Youth Engagement at the Texas School Safety Center

At the Texas School Safety Center, we believe that youth are key partners in creating safe, secure, and healthy environments. By engaging youth as leaders, we teach them important skills in community service and democratic citizenship while improving life skills and academic achievement.1,2 The ways that power and authority are distributed in traditional institutions like schools can make supporting youth leadership challenging, so adults can play a key role in fostering youth leadership development by building relationships and granting students autonomy and independence, while remaining respectful of them and attentive to their experiences.3,4,5 We strongly believe in the power of youth and adult partnerships and the capacity we all have to change the world we live in.

Youth need opportunities to both learn about and practice leadership, in meaningful and authentic ways. The Texas School Safety Center facilitates several initiatives that are built on a foundation of youth leadership and engagement including the Texas Teen Ambassadors, the Say What! Youth Movement, the TxSSC Youth Preparedness Council and the Texas Youth Preparedness Camp. Youth leaders participating in these initiatives are making a huge impact in Texas by getting involved in policy changes and developing relationships with adults working in tobacco prevention and cessation and youth preparedness for their communities.

We also offer training for school staff on working directly with youth through our Sandy Hook Promise: Start with Hello program which teaches students to be more socially inclusive and connected to each other. With activities and curricula available for all ages, school staff learn to engage students in Start With Hello activities and instructional strategies that will help to reduce loneliness, social isolation and build inclusive school communities. The training is 2.5 hours and consists of a wide range of activities and resources to ensure training integration within the school culture, supported by student-led SAVE Promise Clubs.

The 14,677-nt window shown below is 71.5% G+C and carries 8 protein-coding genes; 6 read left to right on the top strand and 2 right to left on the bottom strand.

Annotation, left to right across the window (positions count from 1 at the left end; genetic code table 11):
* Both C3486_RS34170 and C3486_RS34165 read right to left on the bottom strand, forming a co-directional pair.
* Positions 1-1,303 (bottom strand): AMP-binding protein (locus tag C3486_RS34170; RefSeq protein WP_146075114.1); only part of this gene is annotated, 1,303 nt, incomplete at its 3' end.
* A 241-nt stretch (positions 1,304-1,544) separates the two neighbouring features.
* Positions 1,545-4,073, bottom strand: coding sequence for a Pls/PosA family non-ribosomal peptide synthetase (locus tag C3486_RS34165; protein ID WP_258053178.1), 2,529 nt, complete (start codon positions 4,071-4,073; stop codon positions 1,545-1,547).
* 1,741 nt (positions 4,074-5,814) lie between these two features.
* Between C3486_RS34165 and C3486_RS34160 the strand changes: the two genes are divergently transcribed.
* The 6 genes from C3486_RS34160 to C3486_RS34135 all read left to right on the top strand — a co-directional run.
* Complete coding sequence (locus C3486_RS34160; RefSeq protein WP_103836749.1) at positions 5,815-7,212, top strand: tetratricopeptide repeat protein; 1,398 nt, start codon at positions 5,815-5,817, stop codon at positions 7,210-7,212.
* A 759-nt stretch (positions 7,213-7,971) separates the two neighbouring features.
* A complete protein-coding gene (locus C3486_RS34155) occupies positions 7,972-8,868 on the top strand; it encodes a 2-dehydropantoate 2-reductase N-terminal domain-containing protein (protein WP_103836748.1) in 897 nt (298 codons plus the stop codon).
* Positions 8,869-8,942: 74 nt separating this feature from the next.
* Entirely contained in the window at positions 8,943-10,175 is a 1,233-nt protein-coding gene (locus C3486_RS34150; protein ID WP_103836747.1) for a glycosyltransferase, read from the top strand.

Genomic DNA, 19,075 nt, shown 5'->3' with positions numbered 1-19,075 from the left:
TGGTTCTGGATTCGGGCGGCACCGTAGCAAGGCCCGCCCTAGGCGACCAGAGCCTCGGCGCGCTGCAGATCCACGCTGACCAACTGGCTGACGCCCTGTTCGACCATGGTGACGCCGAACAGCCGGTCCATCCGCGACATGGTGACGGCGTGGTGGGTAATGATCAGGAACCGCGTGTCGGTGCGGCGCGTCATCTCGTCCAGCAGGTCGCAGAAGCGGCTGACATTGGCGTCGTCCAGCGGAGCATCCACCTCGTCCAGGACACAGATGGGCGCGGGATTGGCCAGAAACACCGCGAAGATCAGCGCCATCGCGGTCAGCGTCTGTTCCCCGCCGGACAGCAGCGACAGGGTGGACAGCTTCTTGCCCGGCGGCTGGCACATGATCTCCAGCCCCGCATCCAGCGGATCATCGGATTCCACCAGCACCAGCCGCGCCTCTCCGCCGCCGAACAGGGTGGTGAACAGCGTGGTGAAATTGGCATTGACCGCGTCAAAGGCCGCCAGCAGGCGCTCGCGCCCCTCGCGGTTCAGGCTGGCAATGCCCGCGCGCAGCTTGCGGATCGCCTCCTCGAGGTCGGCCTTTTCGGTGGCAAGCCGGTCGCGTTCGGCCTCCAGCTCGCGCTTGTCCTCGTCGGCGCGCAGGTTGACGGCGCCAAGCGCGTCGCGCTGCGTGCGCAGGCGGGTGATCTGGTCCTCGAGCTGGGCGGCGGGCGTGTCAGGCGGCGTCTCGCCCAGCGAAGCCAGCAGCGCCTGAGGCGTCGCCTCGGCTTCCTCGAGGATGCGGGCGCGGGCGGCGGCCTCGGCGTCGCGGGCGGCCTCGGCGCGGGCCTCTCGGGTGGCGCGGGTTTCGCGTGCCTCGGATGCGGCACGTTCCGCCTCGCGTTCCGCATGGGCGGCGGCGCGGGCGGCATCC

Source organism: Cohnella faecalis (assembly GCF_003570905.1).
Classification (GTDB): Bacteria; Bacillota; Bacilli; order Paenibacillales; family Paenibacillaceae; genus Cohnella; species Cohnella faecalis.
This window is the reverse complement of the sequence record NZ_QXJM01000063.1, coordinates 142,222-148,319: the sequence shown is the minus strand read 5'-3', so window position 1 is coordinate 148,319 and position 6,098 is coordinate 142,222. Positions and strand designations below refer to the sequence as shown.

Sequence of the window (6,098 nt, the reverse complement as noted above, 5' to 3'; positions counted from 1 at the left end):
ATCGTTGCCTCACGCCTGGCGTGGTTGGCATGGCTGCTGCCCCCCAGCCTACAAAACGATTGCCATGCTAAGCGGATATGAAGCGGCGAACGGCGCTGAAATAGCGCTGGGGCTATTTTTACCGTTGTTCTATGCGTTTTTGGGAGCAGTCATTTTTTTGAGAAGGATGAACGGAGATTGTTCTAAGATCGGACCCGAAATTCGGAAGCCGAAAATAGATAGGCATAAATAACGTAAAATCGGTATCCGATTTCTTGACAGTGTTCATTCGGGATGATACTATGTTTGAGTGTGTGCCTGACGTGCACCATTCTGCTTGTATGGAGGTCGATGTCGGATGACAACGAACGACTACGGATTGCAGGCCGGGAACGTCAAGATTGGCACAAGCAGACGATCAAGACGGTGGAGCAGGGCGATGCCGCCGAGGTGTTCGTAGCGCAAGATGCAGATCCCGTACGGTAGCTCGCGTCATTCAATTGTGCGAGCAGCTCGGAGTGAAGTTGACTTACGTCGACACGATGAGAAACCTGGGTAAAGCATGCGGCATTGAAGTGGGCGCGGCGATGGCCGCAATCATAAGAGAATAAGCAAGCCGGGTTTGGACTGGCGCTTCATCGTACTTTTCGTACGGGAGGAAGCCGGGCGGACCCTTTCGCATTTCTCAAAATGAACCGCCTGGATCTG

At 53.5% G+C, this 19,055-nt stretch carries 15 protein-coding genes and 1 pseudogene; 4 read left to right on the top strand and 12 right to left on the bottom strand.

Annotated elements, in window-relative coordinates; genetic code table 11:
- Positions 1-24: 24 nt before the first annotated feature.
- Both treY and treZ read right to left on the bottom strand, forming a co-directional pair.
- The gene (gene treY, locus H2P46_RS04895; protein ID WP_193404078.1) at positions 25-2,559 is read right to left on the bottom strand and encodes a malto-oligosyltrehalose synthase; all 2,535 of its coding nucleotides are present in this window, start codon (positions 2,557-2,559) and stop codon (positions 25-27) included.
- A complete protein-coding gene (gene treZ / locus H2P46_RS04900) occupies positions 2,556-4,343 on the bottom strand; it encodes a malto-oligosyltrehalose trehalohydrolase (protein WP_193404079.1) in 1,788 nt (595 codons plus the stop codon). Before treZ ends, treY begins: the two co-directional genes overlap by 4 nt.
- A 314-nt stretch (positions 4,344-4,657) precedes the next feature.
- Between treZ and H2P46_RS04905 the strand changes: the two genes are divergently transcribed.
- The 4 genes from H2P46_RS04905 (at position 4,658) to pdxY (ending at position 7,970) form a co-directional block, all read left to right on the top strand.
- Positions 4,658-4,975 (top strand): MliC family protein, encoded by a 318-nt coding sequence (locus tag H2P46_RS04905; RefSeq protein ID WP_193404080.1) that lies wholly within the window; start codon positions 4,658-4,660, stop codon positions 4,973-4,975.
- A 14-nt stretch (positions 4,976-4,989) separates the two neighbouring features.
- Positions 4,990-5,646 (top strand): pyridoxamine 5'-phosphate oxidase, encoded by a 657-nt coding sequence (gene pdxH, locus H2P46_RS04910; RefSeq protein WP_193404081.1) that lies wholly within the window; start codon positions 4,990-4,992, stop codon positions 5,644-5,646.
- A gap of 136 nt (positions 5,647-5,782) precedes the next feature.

TxSSC Youth Awards

TxSSC Youth Programs

References

1 Robinson, C. (2014). Children, their voices and their experiences of school: What does the evidence tell us? Retrieved from https://cprtrust.org.uk/wp-content/uploads/2014/12/FINAL-VERSION-Carol-Robinson-Children-their-Voices-and-their-Experiences-of-School.pdf

2 Thomson, P. (2012). Understanding, evaluation and assessing what students learn from leadership activities: Student research in Woodlea Primary. Management in Education, 26, 96–103. https://journals.sagepub.com/doi/pdf/10.1177/0892020612445677

3 Mitra, D., Serriere, S., & Krishner, B. (2014). Youth participation in US contexts: Student voice without a national mandate. Children & Society, 28, 292–304. https://onlinelibrary.wiley.com/doi/pdf/10.1111/chso.12005

4 Mitra, D., Serriere, S., & Stoicovy, D. (2012). The role of leaders in enabling student voice. Management in Education 26, 104–112. https://journals.sagepub.com/doi/pdf/10.1177/0892020612445678

5 Mansfield, K. C. (2014). How listening to student voices informs and strengthens social justice research and practice. Educational Administration Quarterly, 50, 392–430. https://journals.sagepub.com/doi/pdf/10.1177/0013161X13505288